A random series of events made an 11-year-old boy a brave hero after a dying man gave him a tent.
Last year, just before the pandemic hit the UK, Max Woosey’s parents helped care for a neighbor, Rick Abbott, who had terminal cancer.
They realized the importance of the local North Devon hospice being able to help their neighbor stay in his own home, which was his last wish.
Shortly before he died, Abbott gave Max a present.
“Before he died, my friend Rick gave me his tent and made me promise to go on an adventure.”
Max realized that most of the hospice fundraisers have been canceled and the services have been closed due to COVID-19.
Using his plush toys to keep him cozy, he posted updates on his fundraising page while he waited for the pandemic to be over.
When the lockdown restrictions dragged on and warm summer nights turned into cold autumn frosts, Max refused to come in from the cold – and donations were received.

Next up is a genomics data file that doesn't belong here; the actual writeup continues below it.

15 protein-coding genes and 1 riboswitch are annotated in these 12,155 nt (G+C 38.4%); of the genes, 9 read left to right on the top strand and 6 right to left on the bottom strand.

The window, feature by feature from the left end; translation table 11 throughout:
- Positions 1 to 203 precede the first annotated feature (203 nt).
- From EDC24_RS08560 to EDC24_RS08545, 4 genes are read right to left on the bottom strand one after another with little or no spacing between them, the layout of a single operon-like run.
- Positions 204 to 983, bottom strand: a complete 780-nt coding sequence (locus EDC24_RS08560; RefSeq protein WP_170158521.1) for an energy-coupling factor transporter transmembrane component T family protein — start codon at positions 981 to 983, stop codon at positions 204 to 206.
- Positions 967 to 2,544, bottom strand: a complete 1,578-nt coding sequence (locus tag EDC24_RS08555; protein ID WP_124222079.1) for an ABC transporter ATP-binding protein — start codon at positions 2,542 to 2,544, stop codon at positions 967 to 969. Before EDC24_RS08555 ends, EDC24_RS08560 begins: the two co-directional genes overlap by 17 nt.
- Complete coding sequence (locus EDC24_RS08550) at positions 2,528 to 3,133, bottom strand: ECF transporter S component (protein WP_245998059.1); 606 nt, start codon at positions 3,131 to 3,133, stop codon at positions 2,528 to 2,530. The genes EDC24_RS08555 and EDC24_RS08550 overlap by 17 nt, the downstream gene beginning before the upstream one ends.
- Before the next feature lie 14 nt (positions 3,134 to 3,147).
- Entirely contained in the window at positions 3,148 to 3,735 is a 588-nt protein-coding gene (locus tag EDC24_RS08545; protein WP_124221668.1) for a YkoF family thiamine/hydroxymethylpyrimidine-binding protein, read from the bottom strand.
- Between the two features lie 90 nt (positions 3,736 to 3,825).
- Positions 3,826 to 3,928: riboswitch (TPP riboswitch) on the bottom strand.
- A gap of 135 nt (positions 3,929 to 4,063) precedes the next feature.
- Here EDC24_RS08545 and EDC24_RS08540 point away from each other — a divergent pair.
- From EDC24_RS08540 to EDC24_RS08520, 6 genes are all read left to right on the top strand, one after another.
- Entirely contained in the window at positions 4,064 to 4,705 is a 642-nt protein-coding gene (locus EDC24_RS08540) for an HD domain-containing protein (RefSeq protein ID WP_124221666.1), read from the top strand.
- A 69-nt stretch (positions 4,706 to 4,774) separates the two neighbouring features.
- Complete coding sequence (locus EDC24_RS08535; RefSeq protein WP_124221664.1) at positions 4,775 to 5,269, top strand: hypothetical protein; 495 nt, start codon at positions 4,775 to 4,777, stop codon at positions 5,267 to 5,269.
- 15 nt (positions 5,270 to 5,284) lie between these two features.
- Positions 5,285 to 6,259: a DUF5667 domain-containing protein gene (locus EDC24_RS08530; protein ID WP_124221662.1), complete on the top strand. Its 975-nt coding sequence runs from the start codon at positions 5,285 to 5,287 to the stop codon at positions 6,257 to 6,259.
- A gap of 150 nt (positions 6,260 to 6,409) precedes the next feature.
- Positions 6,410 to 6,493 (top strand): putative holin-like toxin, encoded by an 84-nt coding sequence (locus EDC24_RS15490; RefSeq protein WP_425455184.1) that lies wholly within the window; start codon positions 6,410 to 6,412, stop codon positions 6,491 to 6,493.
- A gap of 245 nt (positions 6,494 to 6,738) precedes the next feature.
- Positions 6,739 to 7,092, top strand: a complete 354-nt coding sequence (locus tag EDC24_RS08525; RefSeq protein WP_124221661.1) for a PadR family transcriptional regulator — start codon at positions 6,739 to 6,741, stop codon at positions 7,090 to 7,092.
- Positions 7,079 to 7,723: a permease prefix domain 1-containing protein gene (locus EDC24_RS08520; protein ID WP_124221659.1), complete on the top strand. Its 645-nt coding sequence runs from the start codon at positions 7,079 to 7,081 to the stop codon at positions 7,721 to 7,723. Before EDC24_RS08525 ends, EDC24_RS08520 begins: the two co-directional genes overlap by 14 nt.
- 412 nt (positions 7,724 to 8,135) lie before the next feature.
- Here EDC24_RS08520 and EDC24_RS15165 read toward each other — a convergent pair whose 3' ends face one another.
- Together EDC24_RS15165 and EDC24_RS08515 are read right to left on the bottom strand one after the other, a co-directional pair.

On October 12th he wrote: “Thank you for all the donations. I can’t believe how much I’ve collected. I’ve decided to camp for a year to see if I can get down to £ 20,000. “
The boy missed this goal and hit milestones of 100 consecutive days, then 200 days, then 300 days.
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His dog Digby was more than welcome to spend the night and keep this boy scout warm through the nights.
His tent blew during a storm in December, but he re-pitched it so he could cancel another day on his calendar. His father kept him company during Storm Bella and its 70 mph wind.
He even had to get a new tent when the first leaked.
When the Christmas season came, the family decorated his tent with lights and Christmas decorations. He slept outside, maybe hoping to catch a glimpse of the guy in the red suit when his sleigh flew by.
Max’s mission caught national and international media attention and he was invited to camp next to the lion enclosure at London Zoo and in the Downing Street garden, according to The Guardian.
Last week, the Braunton boy celebrated his 500th straight night on an adventure fueled by tragedy but raised more than $ 770,000 from strangers around the world for the hospice’s life-giving ministry.
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